Fiona Cain in Global Banking & Finance Review: When Reasonable Skill and Care is Not Enough


A design and construction contract will usually oblige the contractor to design and build in accordance with the specification and perform that work to an agreed standard. These obligations may be limited by a provision which imposes a duty on the contractor to perform its obligations with “reasonable skill and care.” However, as the recent Scottish law case of SSE Generation Ltd. v Hochtief Solutions AG and Another illustrates, there are costly consequences for contractors, and potentially their insurers, of agreeing to meet such obligations, without ensuring that the limitations on their performance, including the duties imposed, extend to all relevant obligations.

The Facts

SSE Generation Ltd. (“SSE”) contracted Hochtief Solutions AG (“Hochtief”) to design and construct a new hydro-electric scheme in Scotland.

Within six months of takeover of the works by SSE, a tunnel that formed part of the civil works collapsed.

Under the contract, Hochtief was liable for loss or damage occurring within two years of a takeover provided that it was caused by a defect which existed at takeover.

A defect was defined in the contract as “(1) a part of the works which is not in accordance with the Works Information or (2) a part of the works designed by the Contractor which is not in accordance with … the Contractor’s design which has been accepted by the Project Manager.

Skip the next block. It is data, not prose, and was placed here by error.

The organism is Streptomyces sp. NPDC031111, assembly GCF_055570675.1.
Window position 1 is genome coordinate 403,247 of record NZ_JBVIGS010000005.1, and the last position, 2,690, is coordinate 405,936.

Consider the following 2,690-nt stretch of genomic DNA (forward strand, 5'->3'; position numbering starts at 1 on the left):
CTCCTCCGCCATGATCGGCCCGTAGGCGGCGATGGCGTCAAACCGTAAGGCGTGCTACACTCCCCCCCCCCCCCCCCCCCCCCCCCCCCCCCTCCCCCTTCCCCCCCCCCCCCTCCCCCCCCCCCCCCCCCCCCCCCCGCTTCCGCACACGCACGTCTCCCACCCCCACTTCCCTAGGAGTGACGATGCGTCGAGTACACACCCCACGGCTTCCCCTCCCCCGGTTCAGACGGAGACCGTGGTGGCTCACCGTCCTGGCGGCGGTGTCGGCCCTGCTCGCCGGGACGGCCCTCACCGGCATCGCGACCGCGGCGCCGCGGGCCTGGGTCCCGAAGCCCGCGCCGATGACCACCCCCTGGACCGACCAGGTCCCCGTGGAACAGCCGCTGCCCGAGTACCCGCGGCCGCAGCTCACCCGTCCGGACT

Hochtief claimed that their liability for defects was limited because they were under a duty to only use “reasonable care and skill” in complying with the design. As a result, they refused to carry out the rectification work without payment, and SSE instructed a third party, Royal BAM group, to construct a bypass tunnel.

SSE commenced proceedings to recover the costs of the remedial project, some £130 million (more than the original cost of the project), from Hochtief. …

To read the full Global Banking & Finance Review article, click here.

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